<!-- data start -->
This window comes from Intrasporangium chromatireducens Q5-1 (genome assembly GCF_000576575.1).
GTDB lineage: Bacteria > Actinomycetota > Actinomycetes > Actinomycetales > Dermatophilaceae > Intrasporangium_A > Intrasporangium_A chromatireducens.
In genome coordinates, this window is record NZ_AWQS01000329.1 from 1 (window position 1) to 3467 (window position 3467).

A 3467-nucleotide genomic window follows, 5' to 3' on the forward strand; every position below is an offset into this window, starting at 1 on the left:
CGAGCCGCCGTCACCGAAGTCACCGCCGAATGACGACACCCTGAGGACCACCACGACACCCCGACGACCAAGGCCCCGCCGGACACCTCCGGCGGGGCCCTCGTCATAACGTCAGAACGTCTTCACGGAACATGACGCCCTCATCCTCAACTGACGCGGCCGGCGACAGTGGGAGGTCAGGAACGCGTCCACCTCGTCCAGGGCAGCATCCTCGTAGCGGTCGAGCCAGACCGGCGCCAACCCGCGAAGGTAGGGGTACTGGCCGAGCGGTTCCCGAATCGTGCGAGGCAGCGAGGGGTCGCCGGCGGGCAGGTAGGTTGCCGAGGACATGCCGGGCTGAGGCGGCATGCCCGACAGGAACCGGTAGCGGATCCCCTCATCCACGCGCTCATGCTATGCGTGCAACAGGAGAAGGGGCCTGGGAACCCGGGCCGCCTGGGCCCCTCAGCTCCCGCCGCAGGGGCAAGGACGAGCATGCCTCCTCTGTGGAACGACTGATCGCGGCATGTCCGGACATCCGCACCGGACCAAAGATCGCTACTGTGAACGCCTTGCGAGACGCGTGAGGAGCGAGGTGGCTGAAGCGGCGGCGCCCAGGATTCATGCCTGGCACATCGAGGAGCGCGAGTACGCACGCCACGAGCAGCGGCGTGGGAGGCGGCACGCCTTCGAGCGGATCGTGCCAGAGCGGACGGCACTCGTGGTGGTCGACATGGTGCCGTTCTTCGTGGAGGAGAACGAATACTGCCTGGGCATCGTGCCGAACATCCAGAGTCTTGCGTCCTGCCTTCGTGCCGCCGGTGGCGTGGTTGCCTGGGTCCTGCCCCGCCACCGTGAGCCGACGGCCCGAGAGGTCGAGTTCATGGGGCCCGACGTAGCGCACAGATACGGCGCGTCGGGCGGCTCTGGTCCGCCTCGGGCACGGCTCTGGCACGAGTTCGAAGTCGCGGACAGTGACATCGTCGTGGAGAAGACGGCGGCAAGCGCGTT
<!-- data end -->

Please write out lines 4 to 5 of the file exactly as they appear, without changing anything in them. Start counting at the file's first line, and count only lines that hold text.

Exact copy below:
A 3467-nucleotide genomic window follows, 5' to 3' on the forward strand; every position below is an offset into this window, starting at 1 on the left:
CGAGCCGCCGTCACCGAAGTCACCGCCGAATGACGACACCCTGAGGACCACCACGACACCCCGACGACCAAGGCCCCGCCGGACACCTCCGGCGGGGCCCTCGTCATAACGTCAGAACGTCTTCACGGAACATGACGCCCTCATCCTCAACTGACGCGGCCGGCGACAGTGGGAGGTCAGGAACGCGTCCACCTCGTCCAGGGCAGCATCCTCGTAGCGGTCGAGCCAGACCGGCGCCAACCCGCGAAGGTAGGGGTACTGGCCGAGCGGTTCCCGAATCGTGCGAGGCAGCGAGGGGTCGCCGGCGGGCAGGTAGGTTGCCGAGGACATGCCGGGCTGAGGCGGCATGCCCGACAGGAACCGGTAGCGGATCCCCTCATCCACGCGCTCATGCTATGCGTGCAACAGGAGAAGGGGCCTGGGAACCCGGGCCGCCTGGGCCCCTCAGCTCCCGCCGCAGGGGCAAGGACGAGCATGCCTCCTCTGTGGAACGACTGATCGCGGCATGTCCGGACATCCGCACCGGACCAAAGATCGCTACTGTGAACGCCTTGCGAGACGCGTGAGGAGCGAGGTGGCTGAAGCGGCGGCGCCCAGGATTCATGCCTGGCACATCGAGGAGCGCGAGTACGCACGCCACGAGCAGCGGCGTGGGAGGCGGCACGCCTTCGAGCGGATCGTGCCAGAGCGGACGGCACTCGTGGTGGTCGACATGGTGCCGTTCTTCGTGGAGGAGAACGAATACTGCCTGGGCATCGTGCCGAACATCCAGAGTCTTGCGTCCTGCCTTCGTGCCGCCGGTGGCGTGGTTGCCTGGGTCCTGCCCCGCCACCGTGAGCCGACGGCCCGAGAGGTCGAGTTCATGGGGCCCGACGTAGCGCACAGATACGGCGCGTCGGGCGGCTCTGGTCCGCCTCGGGCACGGCTCTGGCACGAGTTCGAAGTCGCGGACAGTGACATCGTCGTGGAGAAGACGGCGGCAAGCGCGTT